Tag Archives: Emotions

A Proposal for the use of Psychodrama in Law School

27 Mar

Kingsfield lectures in "The Paper Chase"

The Christmas before I came to law school my parents gave me a DVD of The Paper Chase.  It’s a common gift for future law students even though it’s dated and lacks the acting prowess of Reese Witherspoon. The movie follows Hart during his first year at Harvard Law School, focusing on the adversarial relationship between Hart and his intimidating contracts professor, Charles Kingsfield.  In one memorable scene, Kingsfield calls on Hart to explain the case of Hawkins v. McGee–the case of the “Hairy Hand.” Though unprepared for class, Hart manages to fumble through the legal reasoning and arrive at the correct legal application. He emerges distraught but victorious.

Law School has become somewhat kinder since the era of Professor Kingsley, but the teaching method remains largely the same. The casebook and Socratic method endure.  Professors ask students how the law should be applied in a case then expose the logical flaws in students’ arguments.  The goal of this method is to teach students how to interpret theories, statutes and precedents correctly while also honing their legal reasoning skills.  Those students who best navigate the delicious ambiguity and grey areas of the law are rewarded with high grades and a spot on the law review.  The greatest of the legal reasoners take their skills to the Moot Court competition.  The winner there is whoever best argues that the law favors their client regardless of whether it actually does.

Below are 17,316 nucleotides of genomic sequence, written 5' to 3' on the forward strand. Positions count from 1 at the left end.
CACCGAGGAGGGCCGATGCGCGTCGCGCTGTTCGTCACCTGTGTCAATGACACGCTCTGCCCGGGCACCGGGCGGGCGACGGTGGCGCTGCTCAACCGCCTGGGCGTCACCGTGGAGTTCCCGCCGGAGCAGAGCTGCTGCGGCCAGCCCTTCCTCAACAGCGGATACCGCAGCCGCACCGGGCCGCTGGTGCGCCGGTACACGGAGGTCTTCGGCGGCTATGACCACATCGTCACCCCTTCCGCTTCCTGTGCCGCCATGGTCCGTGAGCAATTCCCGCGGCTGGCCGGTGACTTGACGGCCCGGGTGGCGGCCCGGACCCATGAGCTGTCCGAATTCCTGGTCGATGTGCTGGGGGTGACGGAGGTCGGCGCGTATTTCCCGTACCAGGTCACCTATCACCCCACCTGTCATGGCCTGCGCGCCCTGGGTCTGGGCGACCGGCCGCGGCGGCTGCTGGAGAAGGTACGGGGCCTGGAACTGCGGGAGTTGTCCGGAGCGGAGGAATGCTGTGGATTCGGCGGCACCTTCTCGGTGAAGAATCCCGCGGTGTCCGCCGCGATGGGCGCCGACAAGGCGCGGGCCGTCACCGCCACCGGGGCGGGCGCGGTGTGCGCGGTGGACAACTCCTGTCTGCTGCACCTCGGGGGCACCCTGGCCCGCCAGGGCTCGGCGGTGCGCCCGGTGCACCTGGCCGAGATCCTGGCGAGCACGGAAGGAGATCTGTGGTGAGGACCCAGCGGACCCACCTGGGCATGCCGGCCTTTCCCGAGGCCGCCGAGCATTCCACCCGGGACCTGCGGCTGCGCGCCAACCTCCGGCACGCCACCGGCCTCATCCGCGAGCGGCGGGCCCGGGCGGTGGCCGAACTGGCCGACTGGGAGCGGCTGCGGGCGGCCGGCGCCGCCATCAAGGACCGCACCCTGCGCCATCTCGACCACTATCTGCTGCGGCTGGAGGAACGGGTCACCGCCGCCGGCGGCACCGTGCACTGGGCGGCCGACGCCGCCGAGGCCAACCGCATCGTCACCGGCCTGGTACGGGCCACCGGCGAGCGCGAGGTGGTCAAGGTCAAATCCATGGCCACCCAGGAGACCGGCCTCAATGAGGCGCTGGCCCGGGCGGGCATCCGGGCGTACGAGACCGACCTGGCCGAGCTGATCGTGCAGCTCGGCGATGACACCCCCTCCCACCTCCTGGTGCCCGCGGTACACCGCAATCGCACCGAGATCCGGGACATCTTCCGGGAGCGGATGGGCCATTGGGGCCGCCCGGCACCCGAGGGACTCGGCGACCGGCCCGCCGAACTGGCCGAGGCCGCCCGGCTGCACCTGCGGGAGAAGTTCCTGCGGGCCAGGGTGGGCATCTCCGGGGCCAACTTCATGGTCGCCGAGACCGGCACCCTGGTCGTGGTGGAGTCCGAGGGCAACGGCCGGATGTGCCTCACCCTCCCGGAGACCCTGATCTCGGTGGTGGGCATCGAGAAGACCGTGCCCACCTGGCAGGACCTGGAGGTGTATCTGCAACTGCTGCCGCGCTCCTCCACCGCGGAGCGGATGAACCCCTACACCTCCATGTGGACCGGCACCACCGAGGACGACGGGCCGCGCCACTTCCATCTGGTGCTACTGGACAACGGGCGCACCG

The law school pedagogy creates a culture that values the type of work law students pursue rather than the merits of their cases.  The legal community grants prestige to lawyers who argue before the Supreme Court but cares little about which side they represent.  I believe these values derive from a legal education that discourages sentimentality and feeling. The renowned trial lawyer Gerry Spence found similar fault in his own legal education.

“What we really experienced in law school was a lobotomy of sorts, one that anesthetizes the law student against his emotions and attempts to reduce law to some sort of science.” – Gerry Spence (Win Your Case p. 77) Continue reading

Advertisements
%d bloggers like this: